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Heinz encourages runners to eat packets of ketchup to fuel up

Ketchup can provide carbs and salt during a run, but how many ketchup packets would it take to fuel a long run?
A person holds a Heinz Tomato Ketchup packet in their fingers.
Posted at 10:46 AM, Nov 08, 2023
and last updated 2023-11-08 10:46:29-05

It's common for runners to eat sugary foods when they're out for long runs to replenish their spent carbohydrates. But is ketchup the way to go?

This week, Heinz launched a campaign encouraging runners to take packets of ketchup with them on their runs. The ketchup maker also created keystone-shaped run routes runners can follow in several major cities. 

Heinz says the routes include restaurants where runners can stop for a packet of ketchup along the run. Cities with routes include New York, San Francisco and Toronto. Heinz said it will soon have routes in Chicago, Pittsburgh and Vancouver.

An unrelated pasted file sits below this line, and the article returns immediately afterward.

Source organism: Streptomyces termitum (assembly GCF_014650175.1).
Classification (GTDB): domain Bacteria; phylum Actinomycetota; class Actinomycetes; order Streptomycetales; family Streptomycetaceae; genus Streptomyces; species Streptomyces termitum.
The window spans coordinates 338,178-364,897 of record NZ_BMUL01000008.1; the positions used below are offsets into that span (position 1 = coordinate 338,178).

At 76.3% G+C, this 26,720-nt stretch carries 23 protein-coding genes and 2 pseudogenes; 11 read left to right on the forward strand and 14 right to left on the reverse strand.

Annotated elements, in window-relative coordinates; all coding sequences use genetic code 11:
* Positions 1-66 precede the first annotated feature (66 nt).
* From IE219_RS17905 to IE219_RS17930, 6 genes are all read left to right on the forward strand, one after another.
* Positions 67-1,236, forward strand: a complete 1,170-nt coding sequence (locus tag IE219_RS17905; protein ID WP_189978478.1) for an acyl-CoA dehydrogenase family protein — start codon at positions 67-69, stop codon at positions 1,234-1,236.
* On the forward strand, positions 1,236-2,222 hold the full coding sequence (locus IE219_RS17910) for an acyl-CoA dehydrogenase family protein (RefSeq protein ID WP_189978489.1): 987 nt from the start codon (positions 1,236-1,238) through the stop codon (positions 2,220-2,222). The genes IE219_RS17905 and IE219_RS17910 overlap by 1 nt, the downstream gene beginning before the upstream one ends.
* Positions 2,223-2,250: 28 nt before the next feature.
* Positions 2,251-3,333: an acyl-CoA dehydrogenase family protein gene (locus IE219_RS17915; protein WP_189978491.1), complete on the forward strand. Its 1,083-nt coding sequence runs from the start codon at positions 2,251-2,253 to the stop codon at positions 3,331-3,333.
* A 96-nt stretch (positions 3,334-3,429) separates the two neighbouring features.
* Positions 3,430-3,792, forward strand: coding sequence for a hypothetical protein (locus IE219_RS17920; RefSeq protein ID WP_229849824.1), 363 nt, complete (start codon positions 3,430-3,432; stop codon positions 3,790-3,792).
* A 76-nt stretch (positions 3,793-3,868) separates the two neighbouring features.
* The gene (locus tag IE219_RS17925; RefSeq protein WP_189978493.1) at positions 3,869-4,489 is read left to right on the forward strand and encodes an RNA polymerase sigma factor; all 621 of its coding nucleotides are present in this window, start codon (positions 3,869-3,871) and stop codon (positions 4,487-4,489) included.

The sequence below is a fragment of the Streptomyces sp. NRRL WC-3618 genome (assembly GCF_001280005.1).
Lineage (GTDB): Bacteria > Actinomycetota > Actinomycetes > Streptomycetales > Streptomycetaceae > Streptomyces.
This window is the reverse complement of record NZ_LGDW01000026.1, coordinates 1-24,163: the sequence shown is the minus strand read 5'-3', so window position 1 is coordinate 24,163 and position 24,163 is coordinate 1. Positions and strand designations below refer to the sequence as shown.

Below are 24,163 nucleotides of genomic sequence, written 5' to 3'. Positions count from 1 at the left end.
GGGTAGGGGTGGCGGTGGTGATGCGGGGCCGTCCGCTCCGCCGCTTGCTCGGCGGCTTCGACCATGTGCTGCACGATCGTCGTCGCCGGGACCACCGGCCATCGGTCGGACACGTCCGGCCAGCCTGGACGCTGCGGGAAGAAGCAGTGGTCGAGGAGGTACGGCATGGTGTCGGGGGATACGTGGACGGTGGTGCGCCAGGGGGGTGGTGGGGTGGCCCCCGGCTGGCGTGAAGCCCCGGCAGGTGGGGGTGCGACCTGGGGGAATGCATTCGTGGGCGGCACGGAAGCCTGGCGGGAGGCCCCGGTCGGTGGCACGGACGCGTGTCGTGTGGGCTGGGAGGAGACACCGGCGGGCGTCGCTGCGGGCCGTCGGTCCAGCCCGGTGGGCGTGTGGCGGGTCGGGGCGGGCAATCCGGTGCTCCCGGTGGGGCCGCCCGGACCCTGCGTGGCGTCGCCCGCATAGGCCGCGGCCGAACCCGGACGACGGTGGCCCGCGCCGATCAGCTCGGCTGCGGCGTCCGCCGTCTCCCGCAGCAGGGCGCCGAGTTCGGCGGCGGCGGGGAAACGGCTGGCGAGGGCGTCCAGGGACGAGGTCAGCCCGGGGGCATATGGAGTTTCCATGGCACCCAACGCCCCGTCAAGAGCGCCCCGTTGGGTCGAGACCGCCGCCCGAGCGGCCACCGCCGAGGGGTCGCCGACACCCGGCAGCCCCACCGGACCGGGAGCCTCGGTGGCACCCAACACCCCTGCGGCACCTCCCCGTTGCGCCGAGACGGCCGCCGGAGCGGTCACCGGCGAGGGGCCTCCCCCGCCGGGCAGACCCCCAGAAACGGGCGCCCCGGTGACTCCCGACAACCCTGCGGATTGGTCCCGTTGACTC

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While it might sound silly, ketchup contains two components commonly needed by endurance athletes: simple carbohydrates and salt. According to Cleveland Clinic dietitian Katherine Patton, endurance athletes generally need 30-60 grams of carbohydrates for each hour of exercise. 

A packet of Heinz ketchup has 3 grams of carbohydrates, meaning it would take 10-20 servings of Heinz to fuel an hour of running. 

"Runners, swimmers, cyclists or anyone who exercises for more than 60 minutes needs to adequately fuel their body for the best workout," Patton said. "This is important because while you exercise, your body draws on carbohydrates stored in your muscles. However, the available amount is limited. Research shows consuming carbohydrates during exercise that lasts longer than an hour improves metabolic response and athletic performance and prevents glycogen depletion."

Patton recommends endurance athletes use energy gels when exercising for long durations. Most gel packs contain 23-27 grams of carbohydrates per serving, she said.